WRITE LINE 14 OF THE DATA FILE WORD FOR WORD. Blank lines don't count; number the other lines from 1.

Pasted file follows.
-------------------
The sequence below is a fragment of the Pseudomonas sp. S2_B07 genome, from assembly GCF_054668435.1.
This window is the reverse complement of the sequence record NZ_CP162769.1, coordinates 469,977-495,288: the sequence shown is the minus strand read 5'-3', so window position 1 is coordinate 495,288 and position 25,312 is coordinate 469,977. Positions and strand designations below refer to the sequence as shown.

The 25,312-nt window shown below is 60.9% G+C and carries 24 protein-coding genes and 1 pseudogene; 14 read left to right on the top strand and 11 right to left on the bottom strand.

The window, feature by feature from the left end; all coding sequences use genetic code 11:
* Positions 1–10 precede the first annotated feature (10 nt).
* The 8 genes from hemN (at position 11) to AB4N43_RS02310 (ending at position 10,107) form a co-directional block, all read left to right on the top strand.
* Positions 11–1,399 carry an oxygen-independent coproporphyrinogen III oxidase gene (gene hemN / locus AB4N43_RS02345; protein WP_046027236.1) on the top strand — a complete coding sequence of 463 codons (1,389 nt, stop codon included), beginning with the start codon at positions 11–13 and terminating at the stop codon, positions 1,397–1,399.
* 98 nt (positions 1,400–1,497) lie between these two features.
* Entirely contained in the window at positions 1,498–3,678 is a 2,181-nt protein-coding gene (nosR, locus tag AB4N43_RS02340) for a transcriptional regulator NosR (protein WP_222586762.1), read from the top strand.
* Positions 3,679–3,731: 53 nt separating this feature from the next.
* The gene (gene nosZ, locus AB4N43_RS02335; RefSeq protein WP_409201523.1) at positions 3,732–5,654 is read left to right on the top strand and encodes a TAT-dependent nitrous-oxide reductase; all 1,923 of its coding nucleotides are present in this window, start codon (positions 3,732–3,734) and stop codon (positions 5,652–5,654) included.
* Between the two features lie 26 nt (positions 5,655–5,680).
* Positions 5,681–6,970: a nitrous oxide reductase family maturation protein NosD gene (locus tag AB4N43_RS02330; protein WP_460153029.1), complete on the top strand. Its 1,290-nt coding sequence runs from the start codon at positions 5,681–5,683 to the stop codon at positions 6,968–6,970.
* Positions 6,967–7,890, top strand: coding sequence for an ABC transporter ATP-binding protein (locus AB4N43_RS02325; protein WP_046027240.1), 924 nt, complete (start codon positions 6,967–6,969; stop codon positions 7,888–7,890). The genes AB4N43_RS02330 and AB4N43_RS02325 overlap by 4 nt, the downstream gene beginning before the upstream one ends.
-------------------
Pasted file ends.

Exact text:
* Positions 6,967–7,890, top strand: coding sequence for an ABC transporter ATP-binding protein (locus AB4N43_RS02325; protein WP_046027240.1), 924 nt, complete (start codon positions 6,967–6,969; stop codon positions 7,888–7,890). The genes AB4N43_RS02330 and AB4N43_RS02325 overlap by 4 nt, the downstream gene beginning before the upstream one ends.